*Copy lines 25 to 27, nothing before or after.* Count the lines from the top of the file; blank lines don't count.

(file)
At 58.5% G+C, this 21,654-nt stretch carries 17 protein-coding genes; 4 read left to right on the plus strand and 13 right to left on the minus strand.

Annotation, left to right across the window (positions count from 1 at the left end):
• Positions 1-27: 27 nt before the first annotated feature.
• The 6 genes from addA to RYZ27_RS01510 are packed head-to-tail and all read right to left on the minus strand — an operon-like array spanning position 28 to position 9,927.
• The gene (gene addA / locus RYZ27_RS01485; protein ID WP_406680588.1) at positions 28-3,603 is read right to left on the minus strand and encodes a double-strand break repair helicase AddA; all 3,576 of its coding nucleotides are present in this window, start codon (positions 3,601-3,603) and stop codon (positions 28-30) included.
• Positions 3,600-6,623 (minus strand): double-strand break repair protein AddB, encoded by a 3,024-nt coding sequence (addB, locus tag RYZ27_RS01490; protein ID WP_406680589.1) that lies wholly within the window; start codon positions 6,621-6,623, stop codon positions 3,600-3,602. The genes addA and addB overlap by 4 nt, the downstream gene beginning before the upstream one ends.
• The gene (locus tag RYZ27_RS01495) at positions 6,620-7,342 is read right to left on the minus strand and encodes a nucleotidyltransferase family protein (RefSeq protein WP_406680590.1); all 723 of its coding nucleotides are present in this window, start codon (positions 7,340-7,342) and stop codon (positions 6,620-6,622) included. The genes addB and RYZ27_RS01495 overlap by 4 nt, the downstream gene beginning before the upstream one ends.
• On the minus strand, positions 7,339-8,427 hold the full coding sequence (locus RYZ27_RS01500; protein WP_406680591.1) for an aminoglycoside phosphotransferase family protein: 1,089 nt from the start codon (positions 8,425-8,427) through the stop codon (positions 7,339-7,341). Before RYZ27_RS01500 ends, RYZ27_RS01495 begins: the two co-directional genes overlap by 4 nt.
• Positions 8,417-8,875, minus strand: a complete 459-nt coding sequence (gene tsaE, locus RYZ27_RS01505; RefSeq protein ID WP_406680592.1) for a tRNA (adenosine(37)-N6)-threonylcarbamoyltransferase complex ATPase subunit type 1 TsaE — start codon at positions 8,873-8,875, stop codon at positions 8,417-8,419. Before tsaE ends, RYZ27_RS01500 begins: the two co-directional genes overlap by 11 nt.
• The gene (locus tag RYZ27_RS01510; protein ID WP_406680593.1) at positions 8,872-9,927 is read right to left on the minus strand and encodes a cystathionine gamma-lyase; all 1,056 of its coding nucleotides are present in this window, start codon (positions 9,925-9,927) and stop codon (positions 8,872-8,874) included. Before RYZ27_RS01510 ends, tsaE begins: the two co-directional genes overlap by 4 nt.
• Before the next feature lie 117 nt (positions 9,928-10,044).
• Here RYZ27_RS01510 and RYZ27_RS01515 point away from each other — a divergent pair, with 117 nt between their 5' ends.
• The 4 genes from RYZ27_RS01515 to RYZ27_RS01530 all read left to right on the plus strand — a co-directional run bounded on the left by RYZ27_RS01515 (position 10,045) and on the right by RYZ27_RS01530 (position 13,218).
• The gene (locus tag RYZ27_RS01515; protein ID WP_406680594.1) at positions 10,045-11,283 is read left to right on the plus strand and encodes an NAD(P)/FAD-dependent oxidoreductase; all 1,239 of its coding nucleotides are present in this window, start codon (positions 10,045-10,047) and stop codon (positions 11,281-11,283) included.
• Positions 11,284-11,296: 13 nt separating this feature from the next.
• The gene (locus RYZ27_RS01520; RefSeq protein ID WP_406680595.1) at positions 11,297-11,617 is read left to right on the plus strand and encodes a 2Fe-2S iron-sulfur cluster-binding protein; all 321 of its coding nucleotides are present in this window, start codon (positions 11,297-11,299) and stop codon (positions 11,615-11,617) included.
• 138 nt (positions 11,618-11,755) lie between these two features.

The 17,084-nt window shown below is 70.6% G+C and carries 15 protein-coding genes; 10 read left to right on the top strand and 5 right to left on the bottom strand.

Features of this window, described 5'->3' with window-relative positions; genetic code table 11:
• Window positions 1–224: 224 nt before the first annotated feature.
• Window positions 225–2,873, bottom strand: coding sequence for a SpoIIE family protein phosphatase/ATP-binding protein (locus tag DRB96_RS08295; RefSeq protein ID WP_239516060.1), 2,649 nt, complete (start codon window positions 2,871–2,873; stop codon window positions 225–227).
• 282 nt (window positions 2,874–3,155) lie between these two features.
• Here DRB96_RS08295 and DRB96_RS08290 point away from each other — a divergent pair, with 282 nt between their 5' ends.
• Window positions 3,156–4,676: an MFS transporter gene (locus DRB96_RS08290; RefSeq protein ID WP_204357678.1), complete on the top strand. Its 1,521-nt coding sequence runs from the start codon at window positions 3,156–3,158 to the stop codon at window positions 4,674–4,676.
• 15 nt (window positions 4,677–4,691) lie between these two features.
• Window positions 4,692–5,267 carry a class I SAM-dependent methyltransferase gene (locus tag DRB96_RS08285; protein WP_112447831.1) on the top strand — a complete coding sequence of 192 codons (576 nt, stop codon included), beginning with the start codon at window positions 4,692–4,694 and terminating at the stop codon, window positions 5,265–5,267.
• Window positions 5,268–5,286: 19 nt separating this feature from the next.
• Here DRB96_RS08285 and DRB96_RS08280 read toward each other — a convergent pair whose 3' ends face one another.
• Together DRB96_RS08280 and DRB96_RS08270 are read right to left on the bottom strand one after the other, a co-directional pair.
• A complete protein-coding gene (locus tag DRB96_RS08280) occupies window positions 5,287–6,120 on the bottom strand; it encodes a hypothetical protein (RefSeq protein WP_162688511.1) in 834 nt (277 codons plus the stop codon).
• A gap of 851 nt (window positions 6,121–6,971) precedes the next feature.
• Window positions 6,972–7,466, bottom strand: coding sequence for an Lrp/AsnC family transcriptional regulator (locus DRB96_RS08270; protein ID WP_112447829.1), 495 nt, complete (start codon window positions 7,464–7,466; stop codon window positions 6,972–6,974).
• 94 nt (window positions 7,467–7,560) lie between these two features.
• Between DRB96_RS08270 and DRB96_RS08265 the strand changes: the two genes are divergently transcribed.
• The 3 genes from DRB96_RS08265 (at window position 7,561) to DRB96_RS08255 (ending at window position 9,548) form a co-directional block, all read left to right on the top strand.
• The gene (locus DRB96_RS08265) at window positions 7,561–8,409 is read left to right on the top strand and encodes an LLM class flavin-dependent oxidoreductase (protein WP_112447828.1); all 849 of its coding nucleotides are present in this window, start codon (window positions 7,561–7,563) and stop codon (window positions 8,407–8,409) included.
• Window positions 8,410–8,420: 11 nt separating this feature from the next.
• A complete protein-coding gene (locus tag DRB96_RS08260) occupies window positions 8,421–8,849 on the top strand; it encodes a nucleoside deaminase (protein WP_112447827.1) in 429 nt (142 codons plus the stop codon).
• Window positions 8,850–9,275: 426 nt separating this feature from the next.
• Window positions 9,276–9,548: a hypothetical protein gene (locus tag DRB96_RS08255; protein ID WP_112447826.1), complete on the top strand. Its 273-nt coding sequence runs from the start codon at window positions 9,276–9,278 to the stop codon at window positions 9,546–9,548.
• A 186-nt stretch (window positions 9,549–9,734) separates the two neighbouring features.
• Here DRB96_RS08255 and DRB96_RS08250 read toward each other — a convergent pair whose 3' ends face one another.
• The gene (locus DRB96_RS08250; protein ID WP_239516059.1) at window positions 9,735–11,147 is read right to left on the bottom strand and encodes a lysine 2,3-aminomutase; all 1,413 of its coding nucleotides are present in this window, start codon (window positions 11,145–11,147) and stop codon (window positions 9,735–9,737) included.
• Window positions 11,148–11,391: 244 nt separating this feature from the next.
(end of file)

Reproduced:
• 15 nt (window positions 4,677–4,691) lie between these two features.
• Window positions 4,692–5,267 carry a class I SAM-dependent methyltransferase gene (locus tag DRB96_RS08285; protein WP_112447831.1) on the top strand — a complete coding sequence of 192 codons (576 nt, stop codon included), beginning with the start codon at window positions 4,692–4,694 and terminating at the stop codon, window positions 5,265–5,267.
• Window positions 5,268–5,286: 19 nt separating this feature from the next.